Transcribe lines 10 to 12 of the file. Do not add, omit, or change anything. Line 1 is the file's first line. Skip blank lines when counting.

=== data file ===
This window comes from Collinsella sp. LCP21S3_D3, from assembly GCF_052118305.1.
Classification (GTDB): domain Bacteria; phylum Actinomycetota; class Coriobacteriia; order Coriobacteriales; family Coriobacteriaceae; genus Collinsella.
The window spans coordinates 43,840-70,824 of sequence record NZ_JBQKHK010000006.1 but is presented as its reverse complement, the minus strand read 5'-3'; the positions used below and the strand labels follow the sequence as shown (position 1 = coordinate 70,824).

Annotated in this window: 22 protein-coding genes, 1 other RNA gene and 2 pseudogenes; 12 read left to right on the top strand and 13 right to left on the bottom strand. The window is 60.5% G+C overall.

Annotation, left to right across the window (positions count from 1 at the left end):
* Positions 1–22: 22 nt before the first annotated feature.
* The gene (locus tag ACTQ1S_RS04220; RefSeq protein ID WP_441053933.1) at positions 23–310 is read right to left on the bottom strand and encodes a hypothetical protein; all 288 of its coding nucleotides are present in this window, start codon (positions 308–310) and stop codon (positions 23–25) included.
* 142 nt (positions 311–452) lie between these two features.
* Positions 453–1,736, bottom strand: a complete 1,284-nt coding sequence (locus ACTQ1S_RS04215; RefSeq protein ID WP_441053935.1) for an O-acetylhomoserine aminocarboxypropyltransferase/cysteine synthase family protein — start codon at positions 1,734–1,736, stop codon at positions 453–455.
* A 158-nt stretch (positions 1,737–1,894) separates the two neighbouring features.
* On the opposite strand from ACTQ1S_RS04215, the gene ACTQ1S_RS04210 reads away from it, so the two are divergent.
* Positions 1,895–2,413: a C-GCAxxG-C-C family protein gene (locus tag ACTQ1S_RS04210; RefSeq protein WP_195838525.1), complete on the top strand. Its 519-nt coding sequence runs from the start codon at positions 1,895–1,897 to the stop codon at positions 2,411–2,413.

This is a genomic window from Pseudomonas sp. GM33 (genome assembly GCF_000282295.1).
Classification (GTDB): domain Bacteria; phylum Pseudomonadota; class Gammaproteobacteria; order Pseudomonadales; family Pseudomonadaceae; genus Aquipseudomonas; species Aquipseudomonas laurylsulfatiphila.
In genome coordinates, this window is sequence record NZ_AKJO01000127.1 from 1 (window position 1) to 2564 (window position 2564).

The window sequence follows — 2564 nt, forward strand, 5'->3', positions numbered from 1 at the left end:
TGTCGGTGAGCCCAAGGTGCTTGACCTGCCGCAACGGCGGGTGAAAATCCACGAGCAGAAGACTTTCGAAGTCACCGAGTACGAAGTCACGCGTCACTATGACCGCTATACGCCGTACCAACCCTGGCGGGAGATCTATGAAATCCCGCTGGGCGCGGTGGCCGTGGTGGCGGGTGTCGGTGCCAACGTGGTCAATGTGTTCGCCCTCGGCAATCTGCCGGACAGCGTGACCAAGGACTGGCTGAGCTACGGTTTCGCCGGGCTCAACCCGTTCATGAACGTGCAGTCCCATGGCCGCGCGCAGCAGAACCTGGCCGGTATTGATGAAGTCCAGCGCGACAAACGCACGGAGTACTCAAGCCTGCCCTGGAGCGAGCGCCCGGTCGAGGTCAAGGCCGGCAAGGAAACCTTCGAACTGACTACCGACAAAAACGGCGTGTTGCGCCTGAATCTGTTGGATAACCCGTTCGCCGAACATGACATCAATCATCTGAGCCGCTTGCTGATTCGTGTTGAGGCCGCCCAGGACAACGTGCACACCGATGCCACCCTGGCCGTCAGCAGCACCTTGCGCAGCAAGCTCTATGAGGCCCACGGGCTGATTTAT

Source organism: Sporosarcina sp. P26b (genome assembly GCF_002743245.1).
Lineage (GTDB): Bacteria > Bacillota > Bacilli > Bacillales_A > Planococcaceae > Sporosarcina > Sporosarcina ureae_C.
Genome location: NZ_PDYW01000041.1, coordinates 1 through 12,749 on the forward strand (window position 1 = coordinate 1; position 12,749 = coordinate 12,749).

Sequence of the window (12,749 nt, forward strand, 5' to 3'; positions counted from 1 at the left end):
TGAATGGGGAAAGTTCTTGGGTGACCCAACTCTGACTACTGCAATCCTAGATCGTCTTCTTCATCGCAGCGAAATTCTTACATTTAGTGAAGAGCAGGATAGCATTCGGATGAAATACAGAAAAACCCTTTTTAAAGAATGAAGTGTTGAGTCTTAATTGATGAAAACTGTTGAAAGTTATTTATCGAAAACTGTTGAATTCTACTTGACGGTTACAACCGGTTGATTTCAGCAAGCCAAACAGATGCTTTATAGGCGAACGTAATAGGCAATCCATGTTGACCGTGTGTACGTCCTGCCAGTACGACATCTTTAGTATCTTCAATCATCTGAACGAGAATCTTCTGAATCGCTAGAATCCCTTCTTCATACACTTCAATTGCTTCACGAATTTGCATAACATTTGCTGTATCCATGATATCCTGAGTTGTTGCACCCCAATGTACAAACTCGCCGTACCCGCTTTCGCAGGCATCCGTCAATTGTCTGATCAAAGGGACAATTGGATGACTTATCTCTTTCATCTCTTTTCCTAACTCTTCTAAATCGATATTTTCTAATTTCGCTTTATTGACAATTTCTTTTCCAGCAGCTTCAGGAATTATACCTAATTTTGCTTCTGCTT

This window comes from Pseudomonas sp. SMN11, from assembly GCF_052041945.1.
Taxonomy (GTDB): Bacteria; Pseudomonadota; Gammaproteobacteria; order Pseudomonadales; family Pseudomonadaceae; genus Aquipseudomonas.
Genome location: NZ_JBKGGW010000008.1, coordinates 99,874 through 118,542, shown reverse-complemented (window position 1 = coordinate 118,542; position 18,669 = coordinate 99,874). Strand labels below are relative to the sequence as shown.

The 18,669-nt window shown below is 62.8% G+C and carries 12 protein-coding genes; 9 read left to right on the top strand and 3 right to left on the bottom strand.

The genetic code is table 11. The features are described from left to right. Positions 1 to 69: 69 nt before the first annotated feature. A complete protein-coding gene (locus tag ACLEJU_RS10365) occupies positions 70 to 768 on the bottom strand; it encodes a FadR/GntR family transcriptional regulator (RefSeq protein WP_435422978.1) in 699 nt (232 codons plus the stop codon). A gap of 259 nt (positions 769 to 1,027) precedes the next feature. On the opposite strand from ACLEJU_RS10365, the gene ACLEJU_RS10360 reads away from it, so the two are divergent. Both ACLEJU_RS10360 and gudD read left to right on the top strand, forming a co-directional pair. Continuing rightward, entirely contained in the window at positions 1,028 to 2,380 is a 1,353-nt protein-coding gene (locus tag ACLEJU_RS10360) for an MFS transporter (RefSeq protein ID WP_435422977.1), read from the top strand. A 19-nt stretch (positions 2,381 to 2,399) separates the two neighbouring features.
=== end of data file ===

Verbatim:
* A 158-nt stretch (positions 1,737–1,894) separates the two neighbouring features.
* On the opposite strand from ACTQ1S_RS04215, the gene ACTQ1S_RS04210 reads away from it, so the two are divergent.
* Positions 1,895–2,413: a C-GCAxxG-C-C family protein gene (locus tag ACTQ1S_RS04210; RefSeq protein WP_195838525.1), complete on the top strand. Its 519-nt coding sequence runs from the start codon at positions 1,895–1,897 to the stop codon at positions 2,411–2,413.